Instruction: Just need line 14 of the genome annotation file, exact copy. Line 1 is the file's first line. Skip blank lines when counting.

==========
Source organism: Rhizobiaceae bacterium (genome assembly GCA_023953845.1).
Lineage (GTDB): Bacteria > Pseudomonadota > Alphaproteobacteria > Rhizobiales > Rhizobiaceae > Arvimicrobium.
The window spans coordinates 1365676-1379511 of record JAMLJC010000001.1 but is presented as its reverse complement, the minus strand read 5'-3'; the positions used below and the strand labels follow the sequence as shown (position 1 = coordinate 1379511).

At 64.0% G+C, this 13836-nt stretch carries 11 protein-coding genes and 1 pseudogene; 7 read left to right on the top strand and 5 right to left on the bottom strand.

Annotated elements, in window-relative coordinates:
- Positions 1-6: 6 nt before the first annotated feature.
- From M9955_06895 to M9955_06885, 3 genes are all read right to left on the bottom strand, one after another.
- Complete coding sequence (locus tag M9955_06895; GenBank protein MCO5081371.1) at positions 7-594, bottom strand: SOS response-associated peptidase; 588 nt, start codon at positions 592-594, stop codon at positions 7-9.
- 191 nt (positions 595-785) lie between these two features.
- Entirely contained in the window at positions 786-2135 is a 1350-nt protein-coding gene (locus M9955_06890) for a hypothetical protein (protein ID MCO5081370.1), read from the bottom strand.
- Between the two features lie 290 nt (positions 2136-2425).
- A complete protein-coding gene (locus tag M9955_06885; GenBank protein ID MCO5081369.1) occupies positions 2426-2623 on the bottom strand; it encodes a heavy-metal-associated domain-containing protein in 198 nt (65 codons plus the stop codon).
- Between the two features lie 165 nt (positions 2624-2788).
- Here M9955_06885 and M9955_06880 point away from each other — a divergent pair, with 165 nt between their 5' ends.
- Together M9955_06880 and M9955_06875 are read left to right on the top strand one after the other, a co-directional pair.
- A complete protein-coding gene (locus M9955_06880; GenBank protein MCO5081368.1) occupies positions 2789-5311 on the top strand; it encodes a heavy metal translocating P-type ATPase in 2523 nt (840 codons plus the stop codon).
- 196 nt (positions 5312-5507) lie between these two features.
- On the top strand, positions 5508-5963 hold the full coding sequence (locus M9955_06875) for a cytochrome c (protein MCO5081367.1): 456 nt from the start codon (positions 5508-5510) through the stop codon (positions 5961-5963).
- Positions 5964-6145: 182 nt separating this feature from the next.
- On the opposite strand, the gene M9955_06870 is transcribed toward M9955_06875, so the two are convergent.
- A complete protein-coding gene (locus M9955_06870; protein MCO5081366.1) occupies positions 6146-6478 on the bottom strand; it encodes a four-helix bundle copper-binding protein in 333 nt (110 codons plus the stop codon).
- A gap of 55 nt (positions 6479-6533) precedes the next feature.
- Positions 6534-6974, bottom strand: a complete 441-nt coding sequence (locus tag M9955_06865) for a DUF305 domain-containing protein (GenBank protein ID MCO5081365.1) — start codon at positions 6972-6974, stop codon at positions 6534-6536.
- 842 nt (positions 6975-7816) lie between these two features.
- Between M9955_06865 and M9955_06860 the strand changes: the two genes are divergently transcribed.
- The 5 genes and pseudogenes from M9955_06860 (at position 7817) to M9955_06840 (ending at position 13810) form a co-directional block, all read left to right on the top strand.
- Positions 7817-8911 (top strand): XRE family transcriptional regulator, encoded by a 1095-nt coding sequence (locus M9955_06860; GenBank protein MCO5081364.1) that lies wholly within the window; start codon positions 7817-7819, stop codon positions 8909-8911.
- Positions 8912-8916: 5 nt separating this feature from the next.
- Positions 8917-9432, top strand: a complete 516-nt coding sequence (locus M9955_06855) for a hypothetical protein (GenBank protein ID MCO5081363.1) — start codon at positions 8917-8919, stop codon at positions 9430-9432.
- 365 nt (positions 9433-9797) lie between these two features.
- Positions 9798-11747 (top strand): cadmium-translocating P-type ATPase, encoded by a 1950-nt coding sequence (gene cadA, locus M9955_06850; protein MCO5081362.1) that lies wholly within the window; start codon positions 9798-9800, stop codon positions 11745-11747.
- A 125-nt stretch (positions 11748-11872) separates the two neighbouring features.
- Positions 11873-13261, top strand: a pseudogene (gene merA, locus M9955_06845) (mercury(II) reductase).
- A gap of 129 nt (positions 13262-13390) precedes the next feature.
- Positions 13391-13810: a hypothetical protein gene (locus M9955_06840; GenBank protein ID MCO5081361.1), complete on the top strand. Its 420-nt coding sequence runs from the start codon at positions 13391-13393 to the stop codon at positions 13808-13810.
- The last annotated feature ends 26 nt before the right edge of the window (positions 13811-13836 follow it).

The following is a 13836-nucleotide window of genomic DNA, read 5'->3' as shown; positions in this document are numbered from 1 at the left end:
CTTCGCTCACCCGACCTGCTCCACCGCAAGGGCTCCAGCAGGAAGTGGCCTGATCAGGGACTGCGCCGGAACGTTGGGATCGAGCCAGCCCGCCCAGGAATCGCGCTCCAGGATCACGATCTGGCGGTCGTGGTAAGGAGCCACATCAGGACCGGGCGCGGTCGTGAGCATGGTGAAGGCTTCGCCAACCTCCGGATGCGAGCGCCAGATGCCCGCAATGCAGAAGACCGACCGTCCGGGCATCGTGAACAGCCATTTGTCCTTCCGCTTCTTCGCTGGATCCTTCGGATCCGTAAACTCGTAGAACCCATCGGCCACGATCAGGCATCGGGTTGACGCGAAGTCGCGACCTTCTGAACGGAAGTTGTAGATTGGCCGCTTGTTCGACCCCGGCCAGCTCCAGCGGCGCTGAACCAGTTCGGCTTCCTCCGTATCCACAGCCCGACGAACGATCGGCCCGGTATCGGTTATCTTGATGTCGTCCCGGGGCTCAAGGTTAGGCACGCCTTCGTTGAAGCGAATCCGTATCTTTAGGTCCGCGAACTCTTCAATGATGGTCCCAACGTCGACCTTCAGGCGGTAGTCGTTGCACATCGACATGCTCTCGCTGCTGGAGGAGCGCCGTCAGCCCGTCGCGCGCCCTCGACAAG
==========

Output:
- Here M9955_06885 and M9955_06880 point away from each other — a divergent pair, with 165 nt between their 5' ends.